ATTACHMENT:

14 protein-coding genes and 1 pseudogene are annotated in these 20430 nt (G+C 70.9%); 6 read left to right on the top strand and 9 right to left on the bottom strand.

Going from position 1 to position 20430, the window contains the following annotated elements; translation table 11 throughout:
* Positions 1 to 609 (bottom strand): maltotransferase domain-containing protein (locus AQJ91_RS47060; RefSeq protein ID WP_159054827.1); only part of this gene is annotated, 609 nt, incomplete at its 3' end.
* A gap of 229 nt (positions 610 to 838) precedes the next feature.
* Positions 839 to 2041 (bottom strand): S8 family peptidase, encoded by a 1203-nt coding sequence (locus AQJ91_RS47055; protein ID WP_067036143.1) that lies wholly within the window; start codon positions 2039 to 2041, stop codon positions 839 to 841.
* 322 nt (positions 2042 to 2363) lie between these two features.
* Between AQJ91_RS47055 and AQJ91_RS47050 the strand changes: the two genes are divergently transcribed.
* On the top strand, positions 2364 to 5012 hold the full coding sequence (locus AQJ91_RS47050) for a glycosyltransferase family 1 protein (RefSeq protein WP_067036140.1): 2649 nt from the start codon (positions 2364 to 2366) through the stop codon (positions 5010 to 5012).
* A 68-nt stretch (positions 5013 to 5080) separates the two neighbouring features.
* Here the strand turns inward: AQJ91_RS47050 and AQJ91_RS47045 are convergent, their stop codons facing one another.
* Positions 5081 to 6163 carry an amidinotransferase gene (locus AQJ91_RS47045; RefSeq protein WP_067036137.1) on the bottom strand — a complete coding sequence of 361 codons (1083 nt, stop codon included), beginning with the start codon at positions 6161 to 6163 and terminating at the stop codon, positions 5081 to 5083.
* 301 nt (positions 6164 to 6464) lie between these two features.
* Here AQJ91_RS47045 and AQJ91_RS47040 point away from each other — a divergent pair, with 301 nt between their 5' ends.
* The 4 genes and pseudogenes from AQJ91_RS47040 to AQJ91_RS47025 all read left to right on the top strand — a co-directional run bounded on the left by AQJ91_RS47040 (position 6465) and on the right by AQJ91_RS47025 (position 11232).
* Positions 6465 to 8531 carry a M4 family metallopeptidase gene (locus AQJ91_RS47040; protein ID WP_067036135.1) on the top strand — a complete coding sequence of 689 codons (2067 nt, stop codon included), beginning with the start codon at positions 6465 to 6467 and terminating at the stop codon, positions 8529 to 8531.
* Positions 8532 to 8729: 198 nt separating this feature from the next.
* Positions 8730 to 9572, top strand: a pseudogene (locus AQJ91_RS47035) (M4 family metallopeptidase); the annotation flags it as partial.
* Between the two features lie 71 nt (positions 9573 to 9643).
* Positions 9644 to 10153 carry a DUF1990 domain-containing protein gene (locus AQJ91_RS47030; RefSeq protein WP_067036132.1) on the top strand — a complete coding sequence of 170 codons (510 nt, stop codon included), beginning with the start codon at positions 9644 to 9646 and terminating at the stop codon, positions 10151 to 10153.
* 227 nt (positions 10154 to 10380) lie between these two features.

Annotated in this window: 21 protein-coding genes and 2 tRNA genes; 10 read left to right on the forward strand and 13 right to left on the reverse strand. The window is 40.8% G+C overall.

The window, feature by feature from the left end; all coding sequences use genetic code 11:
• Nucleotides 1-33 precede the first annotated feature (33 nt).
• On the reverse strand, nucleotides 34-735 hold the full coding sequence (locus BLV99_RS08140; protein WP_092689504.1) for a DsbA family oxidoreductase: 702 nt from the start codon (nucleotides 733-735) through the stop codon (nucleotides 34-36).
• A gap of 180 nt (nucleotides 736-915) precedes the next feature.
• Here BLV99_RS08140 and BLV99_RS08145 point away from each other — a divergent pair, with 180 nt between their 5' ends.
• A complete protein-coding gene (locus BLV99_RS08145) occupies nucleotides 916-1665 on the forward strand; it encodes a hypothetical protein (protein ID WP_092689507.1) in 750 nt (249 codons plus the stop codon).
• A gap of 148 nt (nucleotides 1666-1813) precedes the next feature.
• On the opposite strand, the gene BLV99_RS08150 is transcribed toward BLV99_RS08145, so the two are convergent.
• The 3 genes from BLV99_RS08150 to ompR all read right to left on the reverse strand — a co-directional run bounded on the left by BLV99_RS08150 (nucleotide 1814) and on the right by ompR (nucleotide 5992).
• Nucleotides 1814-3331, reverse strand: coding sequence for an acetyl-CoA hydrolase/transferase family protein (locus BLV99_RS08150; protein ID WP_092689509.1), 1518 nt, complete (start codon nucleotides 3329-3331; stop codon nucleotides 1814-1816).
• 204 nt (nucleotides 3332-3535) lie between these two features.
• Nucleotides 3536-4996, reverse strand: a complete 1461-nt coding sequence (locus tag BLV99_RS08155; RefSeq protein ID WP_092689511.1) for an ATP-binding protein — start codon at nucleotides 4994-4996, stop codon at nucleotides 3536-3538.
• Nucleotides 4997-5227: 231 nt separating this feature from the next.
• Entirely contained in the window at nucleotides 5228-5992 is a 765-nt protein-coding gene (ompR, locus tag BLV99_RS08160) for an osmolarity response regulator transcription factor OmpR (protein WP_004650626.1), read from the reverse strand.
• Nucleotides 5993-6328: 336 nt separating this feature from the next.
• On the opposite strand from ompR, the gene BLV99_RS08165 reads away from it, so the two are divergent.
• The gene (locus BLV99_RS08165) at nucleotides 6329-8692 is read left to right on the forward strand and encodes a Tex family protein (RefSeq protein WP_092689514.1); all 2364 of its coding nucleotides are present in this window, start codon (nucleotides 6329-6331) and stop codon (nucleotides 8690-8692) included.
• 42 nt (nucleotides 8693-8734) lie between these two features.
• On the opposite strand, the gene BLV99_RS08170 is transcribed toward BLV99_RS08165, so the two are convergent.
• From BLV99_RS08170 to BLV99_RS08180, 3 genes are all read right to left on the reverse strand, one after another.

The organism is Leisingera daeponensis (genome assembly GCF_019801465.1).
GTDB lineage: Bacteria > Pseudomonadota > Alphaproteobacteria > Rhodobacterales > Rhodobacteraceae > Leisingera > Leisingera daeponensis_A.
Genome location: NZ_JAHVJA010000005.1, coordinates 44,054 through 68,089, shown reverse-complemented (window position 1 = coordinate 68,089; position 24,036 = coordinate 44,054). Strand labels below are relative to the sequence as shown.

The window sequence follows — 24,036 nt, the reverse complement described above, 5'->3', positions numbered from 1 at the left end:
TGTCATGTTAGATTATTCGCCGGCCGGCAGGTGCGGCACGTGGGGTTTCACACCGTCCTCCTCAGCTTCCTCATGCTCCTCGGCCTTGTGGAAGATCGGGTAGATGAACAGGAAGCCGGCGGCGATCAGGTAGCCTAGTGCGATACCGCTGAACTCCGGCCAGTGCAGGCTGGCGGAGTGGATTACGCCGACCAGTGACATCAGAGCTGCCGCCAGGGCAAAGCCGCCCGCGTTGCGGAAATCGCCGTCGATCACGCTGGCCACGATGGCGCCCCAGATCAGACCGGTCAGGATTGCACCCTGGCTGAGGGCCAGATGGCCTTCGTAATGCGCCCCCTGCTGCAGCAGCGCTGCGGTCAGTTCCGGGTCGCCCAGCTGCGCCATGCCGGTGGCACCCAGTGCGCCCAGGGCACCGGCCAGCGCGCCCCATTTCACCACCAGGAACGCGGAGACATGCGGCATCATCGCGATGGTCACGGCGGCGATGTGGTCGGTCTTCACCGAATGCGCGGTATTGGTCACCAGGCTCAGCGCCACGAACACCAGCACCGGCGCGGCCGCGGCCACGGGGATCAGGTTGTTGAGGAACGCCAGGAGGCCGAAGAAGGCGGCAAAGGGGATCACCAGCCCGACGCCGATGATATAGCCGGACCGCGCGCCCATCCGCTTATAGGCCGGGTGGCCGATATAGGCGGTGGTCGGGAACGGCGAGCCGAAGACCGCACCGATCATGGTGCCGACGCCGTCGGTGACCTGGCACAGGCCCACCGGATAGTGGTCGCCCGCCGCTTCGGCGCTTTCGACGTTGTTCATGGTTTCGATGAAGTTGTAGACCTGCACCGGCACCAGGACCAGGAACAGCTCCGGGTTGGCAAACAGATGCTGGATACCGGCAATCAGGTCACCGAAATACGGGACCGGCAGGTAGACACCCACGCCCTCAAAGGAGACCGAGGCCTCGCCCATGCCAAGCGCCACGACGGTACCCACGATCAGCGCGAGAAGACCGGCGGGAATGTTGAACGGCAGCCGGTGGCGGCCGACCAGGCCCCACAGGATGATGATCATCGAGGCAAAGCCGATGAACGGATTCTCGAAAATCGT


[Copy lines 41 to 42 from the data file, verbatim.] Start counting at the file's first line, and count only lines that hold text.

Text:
• From BLV99_RS08170 to BLV99_RS08180, 3 genes are all read right to left on the reverse strand, one after another.

The organism is Leisingera daeponensis (genome assembly GCF_019801465.1).